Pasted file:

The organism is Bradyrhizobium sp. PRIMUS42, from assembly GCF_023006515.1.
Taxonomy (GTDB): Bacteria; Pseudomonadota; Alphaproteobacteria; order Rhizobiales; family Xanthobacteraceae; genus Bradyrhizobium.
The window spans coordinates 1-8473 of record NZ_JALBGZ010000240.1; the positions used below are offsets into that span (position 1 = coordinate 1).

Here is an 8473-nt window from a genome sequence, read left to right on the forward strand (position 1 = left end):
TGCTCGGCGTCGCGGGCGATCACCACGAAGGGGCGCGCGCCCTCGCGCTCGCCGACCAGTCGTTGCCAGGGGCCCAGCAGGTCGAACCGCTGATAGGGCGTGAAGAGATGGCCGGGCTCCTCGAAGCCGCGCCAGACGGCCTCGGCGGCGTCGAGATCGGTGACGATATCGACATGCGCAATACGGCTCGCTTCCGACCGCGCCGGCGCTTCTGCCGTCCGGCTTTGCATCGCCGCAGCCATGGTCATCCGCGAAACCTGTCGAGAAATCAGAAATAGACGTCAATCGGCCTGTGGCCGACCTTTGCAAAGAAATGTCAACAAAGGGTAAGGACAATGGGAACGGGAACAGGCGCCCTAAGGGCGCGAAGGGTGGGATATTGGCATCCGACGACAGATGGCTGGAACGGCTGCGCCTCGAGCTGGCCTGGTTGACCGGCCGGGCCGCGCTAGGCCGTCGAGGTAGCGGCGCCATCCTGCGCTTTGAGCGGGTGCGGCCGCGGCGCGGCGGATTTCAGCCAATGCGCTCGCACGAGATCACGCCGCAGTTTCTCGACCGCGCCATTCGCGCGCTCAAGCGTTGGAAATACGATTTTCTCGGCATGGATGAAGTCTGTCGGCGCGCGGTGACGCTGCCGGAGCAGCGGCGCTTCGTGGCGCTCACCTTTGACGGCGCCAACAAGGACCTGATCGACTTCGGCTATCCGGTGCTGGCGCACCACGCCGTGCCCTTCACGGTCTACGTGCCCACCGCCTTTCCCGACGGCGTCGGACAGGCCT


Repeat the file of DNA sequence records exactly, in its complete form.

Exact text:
The organism is Bradyrhizobium sp. PRIMUS42, from assembly GCF_023006515.1.
Taxonomy (GTDB): Bacteria; Pseudomonadota; Alphaproteobacteria; order Rhizobiales; family Xanthobacteraceae; genus Bradyrhizobium.
The window spans coordinates 1-8473 of record NZ_JALBGZ010000240.1; the positions used below are offsets into that span (position 1 = coordinate 1).

Here is an 8473-nt window from a genome sequence, read left to right on the forward strand (position 1 = left end):
TGCTCGGCGTCGCGGGCGATCACCACGAAGGGGCGCGCGCCCTCGCGCTCGCCGACCAGTCGTTGCCAGGGGCCCAGCAGGTCGAACCGCTGATAGGGCGTGAAGAGATGGCCGGGCTCCTCGAAGCCGCGCCAGACGGCCTCGGCGGCGTCGAGATCGGTGACGATATCGACATGCGCAATACGGCTCGCTTCCGACCGCGCCGGCGCTTCTGCCGTCCGGCTTTGCATCGCCGCAGCCATGGTCATCCGCGAAACCTGTCGAGAAATCAGAAATAGACGTCAATCGGCCTGTGGCCGACCTTTGCAAAGAAATGTCAACAAAGGGTAAGGACAATGGGAACGGGAACAGGCGCCCTAAGGGCGCGAAGGGTGGGATATTGGCATCCGACGACAGATGGCTGGAACGGCTGCGCCTCGAGCTGGCCTGGTTGACCGGCCGGGCCGCGCTAGGCCGTCGAGGTAGCGGCGCCATCCTGCGCTTTGAGCGGGTGCGGCCGCGGCGCGGCGGATTTCAGCCAATGCGCTCGCACGAGATCACGCCGCAGTTTCTCGACCGCGCCATTCGCGCGCTCAAGCGTTGGAAATACGATTTTCTCGGCATGGATGAAGTCTGTCGGCGCGCGGTGACGCTGCCGGAGCAGCGGCGCTTCGTGGCGCTCACCTTTGACGGCGCCAACAAGGACCTGATCGACTTCGGCTATCCGGTGCTGGCGCACCACGCCGTGCCCTTCACGGTCTACGTGCCCACCGCCTTTCCCGACGGCGTCGGACAGGCCT